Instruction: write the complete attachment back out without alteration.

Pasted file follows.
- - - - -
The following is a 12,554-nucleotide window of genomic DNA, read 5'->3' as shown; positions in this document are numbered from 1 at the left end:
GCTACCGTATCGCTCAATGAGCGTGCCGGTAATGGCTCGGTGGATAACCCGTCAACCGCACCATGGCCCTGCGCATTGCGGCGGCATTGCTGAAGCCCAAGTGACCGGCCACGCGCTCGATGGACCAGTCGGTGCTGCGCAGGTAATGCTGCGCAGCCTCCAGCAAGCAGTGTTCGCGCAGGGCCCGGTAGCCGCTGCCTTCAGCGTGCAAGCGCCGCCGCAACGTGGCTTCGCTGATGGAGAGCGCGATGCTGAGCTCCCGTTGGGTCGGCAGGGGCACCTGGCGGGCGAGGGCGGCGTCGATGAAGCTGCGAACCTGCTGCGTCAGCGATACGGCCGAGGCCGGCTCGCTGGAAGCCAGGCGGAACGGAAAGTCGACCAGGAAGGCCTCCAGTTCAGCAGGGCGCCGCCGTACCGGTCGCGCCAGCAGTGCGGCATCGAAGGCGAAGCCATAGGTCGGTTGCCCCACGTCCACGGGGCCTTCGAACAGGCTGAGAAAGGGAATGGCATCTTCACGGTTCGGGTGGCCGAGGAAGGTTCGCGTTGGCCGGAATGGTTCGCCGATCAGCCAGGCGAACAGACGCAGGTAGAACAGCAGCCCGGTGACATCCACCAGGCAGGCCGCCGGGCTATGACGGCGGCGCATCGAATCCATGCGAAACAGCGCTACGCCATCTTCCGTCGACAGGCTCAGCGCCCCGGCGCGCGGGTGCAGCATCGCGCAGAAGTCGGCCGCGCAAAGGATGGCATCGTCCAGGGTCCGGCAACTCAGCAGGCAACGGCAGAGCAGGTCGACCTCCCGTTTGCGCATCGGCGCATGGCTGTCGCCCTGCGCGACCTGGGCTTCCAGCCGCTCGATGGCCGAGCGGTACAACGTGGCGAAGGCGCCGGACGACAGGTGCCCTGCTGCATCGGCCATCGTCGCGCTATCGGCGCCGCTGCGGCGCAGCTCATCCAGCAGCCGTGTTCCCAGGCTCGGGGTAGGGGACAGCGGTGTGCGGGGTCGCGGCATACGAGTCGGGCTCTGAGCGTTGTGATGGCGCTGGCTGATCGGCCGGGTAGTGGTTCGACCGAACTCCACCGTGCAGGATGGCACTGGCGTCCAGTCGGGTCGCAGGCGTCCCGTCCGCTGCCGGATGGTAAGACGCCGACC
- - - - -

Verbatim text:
The following is a 12,554-nucleotide window of genomic DNA, read 5'->3' as shown; positions in this document are numbered from 1 at the left end:
GCTACCGTATCGCTCAATGAGCGTGCCGGTAATGGCTCGGTGGATAACCCGTCAACCGCACCATGGCCCTGCGCATTGCGGCGGCATTGCTGAAGCCCAAGTGACCGGCCACGCGCTCGATGGACCAGTCGGTGCTGCGCAGGTAATGCTGCGCAGCCTCCAGCAAGCAGTGTTCGCGCAGGGCCCGGTAGCCGCTGCCTTCAGCGTGCAAGCGCCGCCGCAACGTGGCTTCGCTGATGGAGAGCGCGATGCTGAGCTCCCGTTGGGTCGGCAGGGGCACCTGGCGGGCGAGGGCGGCGTCGATGAAGCTGCGAACCTGCTGCGTCAGCGATACGGCCGAGGCCGGCTCGCTGGAAGCCAGGCGGAACGGAAAGTCGACCAGGAAGGCCTCCAGTTCAGCAGGGCGCCGCCGTACCGGTCGCGCCAGCAGTGCGGCATCGAAGGCGAAGCCATAGGTCGGTTGCCCCACGTCCACGGGGCCTTCGAACAGGCTGAGAAAGGGAATGGCATCTTCACGGTTCGGGTGGCCGAGGAAGGTTCGCGTTGGCCGGAATGGTTCGCCGATCAGCCAGGCGAACAGACGCAGGTAGAACAGCAGCCCGGTGACATCCACCAGGCAGGCCGCCGGGCTATGACGGCGGCGCATCGAATCCATGCGAAACAGCGCTACGCCATCTTCCGTCGACAGGCTCAGCGCCCCGGCGCGCGGGTGCAGCATCGCGCAGAAGTCGGCCGCGCAAAGGATGGCATCGTCCAGGGTCCGGCAACTCAGCAGGCAACGGCAGAGCAGGTCGACCTCCCGTTTGCGCATCGGCGCATGGCTGTCGCCCTGCGCGACCTGGGCTTCCAGCCGCTCGATGGCCGAGCGGTACAACGTGGCGAAGGCGCCGGACGACAGGTGCCCTGCTGCATCGGCCATCGTCGCGCTATCGGCGCCGCTGCGGCGCAGCTCATCCAGCAGCCGTGTTCCCAGGCTCGGGGTAGGGGACAGCGGTGTGCGGGGTCGCGGCATACGAGTCGGGCTCTGAGCGTTGTGATGGCGCTGGCTGATCGGCCGGGTAGTGGTTCGACCGAACTCCACCGTGCAGGATGGCACTGGCGTCCAGTCGGGTCGCAGGCGTCCCGTCCGCTGCCGGATGGTAAGACGCCGACC